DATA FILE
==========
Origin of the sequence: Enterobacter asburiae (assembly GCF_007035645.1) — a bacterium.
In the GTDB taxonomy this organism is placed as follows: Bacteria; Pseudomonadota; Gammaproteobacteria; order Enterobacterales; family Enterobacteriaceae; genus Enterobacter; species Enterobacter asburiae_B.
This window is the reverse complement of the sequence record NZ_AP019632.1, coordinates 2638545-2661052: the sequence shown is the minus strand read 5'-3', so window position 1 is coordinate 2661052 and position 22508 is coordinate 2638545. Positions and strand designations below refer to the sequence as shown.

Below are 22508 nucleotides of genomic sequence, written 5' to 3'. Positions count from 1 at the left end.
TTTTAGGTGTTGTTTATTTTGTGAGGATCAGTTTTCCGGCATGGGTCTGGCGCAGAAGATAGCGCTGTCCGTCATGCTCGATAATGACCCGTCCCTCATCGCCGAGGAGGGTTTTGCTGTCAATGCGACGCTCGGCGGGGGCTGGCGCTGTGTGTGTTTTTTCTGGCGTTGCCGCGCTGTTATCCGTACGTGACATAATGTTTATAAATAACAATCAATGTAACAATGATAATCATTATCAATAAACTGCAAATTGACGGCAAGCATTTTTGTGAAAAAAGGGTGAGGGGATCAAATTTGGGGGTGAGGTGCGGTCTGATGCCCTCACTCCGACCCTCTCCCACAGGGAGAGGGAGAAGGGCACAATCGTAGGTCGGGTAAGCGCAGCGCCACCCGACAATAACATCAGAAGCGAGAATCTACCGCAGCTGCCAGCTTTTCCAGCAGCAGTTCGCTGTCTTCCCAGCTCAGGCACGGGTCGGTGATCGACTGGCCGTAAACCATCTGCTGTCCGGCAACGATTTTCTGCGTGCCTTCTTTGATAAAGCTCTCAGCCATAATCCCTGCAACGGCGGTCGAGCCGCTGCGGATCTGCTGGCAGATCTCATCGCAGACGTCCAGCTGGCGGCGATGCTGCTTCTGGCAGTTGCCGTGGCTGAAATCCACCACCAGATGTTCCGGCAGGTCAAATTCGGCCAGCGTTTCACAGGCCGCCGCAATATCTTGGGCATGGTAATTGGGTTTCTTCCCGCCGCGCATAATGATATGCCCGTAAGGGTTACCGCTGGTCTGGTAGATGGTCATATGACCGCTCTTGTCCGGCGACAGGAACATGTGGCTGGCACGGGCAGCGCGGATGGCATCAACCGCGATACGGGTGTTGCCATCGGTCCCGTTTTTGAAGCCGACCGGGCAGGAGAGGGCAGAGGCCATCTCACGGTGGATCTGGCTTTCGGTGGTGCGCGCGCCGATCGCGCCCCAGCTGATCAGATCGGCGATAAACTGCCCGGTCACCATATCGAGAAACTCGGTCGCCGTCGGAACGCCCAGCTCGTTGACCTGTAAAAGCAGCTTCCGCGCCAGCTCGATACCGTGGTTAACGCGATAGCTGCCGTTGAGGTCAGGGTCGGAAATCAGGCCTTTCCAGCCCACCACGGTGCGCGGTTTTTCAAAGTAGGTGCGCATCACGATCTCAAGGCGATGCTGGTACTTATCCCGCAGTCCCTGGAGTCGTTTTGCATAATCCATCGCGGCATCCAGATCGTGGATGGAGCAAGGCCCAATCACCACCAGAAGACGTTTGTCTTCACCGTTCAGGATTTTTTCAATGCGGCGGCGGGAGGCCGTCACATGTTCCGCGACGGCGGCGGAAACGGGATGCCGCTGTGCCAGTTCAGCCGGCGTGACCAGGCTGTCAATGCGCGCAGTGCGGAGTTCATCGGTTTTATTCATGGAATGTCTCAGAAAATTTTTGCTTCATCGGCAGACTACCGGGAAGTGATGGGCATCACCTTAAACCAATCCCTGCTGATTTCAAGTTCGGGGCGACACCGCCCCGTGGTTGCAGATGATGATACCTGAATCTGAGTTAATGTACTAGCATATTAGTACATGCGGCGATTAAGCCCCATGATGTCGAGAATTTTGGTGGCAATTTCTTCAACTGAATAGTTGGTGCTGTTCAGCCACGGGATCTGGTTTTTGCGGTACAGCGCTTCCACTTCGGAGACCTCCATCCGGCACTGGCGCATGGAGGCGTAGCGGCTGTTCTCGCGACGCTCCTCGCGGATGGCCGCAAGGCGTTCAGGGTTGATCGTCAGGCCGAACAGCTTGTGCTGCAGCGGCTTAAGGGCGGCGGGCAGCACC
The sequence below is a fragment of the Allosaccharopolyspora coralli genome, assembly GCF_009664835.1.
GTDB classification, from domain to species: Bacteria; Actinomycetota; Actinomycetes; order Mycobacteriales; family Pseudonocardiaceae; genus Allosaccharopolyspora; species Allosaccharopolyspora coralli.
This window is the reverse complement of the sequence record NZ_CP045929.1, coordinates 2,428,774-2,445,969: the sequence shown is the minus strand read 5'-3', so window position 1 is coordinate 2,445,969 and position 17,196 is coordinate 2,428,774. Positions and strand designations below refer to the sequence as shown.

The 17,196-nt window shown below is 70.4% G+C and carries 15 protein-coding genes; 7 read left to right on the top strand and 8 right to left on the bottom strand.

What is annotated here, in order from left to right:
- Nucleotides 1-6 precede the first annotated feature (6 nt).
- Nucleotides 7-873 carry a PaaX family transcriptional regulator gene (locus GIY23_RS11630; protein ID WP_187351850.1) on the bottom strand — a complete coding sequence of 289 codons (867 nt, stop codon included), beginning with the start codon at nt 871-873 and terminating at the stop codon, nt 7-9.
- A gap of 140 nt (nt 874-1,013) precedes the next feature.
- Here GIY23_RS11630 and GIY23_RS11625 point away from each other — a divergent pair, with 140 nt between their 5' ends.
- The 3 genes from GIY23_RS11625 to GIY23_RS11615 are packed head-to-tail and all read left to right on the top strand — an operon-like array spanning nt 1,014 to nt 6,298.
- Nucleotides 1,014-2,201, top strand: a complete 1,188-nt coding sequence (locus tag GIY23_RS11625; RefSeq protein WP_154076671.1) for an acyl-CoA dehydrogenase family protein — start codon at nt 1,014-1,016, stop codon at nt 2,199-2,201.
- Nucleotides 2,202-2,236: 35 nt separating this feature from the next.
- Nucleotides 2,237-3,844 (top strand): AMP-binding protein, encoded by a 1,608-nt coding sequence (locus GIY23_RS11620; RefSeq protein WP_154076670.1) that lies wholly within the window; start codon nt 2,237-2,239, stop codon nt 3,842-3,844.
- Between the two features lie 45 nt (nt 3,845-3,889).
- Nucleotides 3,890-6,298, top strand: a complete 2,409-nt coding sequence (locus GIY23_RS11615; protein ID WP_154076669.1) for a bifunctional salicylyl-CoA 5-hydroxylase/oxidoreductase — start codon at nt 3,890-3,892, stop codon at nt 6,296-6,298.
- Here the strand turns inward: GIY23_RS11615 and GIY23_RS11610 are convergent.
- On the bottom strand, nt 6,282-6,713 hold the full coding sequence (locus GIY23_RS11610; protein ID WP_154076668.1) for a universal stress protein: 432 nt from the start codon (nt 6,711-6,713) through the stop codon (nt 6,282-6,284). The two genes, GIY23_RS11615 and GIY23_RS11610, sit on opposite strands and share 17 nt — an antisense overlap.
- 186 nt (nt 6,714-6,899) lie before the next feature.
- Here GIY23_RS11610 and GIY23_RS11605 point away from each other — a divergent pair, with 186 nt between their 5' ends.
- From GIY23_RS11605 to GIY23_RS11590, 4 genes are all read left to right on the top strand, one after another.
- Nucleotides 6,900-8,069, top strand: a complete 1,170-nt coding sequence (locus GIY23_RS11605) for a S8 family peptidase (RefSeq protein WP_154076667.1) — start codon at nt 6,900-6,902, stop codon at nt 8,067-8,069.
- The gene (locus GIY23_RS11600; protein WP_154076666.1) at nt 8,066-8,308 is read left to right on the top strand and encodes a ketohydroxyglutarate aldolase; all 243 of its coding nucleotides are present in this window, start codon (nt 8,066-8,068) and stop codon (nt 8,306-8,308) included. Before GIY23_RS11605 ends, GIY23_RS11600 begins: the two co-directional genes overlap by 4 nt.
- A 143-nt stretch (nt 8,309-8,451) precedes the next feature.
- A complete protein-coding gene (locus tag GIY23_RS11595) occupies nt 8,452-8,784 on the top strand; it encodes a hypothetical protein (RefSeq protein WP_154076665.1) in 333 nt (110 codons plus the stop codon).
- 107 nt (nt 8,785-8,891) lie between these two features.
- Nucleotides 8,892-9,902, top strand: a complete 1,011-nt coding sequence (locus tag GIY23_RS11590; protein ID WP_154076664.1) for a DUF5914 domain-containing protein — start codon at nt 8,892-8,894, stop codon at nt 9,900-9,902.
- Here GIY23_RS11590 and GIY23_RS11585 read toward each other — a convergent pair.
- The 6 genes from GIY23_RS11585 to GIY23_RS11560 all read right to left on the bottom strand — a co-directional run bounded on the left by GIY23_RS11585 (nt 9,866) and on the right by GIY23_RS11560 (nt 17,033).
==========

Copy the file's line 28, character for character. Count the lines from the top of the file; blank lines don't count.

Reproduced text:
- A 143-nt stretch (nt 8,309-8,451) precedes the next feature.